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In Rain of Days by Ray Nayler, the story describes memory therapy sessions in a future with doctors providing care through avatars. In an opening scene the doctor explains the basis of the simulation which made me stop and rewind:

It’s not some static thing, just sitting there in the mind. Memories are changed every time they are accessed. Memories are in dialogue with lived experience. If you were remembering a real moment from your childhood, you would experience the same thing—memories are viewed from a present point in time, and they are invested with new knowledge.

So the simulation is not a script the way a tape recorder or video file will simply replay a sequence the same way, even after repeat visits. Also, the purpose of these sessions is to recall lost memories in the narrator. Which reminded me of the way Dr. Lecter manipulated Will Graham in a completely different but more contemporary world.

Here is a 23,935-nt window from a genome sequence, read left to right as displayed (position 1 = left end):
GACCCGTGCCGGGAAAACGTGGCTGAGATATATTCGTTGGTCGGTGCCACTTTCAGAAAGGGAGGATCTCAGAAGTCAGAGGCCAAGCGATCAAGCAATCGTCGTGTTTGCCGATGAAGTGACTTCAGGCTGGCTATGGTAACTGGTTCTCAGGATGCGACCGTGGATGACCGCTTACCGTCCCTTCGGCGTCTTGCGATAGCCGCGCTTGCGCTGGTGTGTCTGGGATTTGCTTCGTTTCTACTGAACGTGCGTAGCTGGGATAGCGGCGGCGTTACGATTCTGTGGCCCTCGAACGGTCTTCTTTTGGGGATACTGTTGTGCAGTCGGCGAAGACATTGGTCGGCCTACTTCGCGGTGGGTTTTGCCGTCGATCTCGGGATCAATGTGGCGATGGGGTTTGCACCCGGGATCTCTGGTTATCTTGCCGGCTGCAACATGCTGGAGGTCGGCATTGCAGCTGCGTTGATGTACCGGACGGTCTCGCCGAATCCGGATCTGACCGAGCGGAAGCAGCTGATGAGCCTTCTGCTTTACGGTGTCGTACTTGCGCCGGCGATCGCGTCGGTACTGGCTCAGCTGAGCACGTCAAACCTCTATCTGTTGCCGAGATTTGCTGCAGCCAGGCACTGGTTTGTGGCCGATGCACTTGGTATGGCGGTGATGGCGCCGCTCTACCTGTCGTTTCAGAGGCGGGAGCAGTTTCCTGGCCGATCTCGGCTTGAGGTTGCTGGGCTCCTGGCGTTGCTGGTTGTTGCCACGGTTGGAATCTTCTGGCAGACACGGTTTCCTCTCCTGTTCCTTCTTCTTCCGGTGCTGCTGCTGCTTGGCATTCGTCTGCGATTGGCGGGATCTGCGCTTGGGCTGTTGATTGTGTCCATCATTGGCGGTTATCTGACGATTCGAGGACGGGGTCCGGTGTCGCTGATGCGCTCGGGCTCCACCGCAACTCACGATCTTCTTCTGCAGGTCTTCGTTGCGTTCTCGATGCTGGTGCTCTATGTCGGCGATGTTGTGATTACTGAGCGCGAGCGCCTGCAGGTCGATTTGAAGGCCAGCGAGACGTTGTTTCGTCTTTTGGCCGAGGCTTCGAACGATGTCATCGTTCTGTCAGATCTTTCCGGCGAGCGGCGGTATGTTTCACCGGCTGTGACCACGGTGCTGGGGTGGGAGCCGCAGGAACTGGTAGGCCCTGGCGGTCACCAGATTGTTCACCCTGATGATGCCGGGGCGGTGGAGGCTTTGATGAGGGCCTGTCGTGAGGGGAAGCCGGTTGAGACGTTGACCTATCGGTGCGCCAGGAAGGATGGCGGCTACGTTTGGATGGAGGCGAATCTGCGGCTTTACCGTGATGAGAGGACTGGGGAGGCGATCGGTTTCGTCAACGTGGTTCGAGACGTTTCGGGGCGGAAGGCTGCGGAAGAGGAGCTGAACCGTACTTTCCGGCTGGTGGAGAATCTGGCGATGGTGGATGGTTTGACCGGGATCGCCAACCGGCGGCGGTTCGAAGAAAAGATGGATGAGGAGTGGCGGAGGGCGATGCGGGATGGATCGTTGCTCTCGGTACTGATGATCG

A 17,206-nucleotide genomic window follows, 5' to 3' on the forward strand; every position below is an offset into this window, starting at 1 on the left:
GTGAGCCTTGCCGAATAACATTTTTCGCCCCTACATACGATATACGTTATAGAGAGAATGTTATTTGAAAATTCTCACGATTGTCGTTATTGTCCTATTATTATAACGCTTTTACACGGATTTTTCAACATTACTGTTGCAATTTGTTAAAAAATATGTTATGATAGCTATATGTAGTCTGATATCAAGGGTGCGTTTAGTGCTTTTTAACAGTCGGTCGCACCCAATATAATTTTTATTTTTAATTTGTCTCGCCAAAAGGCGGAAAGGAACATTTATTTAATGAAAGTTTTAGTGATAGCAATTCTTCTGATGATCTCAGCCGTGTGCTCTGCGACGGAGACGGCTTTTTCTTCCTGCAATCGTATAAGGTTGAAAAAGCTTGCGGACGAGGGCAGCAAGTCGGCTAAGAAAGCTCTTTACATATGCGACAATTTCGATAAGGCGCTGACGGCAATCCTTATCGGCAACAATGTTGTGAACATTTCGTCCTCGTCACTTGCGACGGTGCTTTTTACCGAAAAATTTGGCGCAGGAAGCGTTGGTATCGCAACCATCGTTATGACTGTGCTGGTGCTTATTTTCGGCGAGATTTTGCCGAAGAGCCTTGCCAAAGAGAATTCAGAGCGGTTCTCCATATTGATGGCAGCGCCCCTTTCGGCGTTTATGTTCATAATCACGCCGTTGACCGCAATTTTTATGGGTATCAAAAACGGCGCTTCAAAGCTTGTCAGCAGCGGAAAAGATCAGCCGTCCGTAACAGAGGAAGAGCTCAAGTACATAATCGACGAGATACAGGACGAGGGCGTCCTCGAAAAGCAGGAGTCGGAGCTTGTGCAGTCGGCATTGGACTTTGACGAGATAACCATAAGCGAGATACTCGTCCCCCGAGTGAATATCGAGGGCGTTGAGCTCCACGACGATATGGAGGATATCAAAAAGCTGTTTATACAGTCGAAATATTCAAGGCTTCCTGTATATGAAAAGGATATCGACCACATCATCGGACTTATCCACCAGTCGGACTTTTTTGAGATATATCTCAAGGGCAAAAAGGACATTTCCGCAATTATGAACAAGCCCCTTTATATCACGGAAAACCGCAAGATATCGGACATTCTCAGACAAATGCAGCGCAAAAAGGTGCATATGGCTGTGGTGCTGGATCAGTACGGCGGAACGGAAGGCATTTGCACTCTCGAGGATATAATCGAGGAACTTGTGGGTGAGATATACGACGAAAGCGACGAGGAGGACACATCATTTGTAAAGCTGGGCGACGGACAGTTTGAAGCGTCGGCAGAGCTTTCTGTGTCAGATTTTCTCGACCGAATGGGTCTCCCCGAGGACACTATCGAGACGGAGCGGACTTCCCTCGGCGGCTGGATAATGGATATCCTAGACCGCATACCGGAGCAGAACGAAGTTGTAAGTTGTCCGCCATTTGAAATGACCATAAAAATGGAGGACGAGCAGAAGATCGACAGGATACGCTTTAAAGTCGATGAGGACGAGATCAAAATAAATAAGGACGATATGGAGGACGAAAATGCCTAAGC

With the help of Alana Bloom, Will tries to recover his lost memories through hypnosis.

AND searching, it turns out this is demonstrated and confirmed according to Scientific American (Mendehlson et al) in posthypnotic amnesia studies. This made me jump to the conclusion that memory therapy as depicted in the future must be this type of hypnosis in today's timeline, we just haven't evolved tooling and treatment yet to accept it the way a future medical community might. I considered this the case, but is it too restrictive for the story to be so specific to equate it to hypnosis? is it a better decision to generalize it as a more future proof and broader phrase of memory therapy?

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    There is currently a lot of skepticism about the nature of hypnosis and about the status of "recovered" memories (see e.g. Wikipedia as a starting point; this 2006 overview is interesting too; but don't take one SA article as the entire truth). So it's possible the novel describes a version of this that actually works, or maybe the author takes a position on the debate over recovered memory, or maybe just thinks it's an interesting idea to play with.
    – Stuart F
    Apr 12 at 13:42
  • Very interesting. How they have data for implanting memories in the more susceptible, and a real juicy category "Illustrating false memories is simple. From biologically impossible events to alien abductions". Makes sense that the story avoids any mention of hypnosis.
    – 杜興怡
    Apr 13 at 5:39

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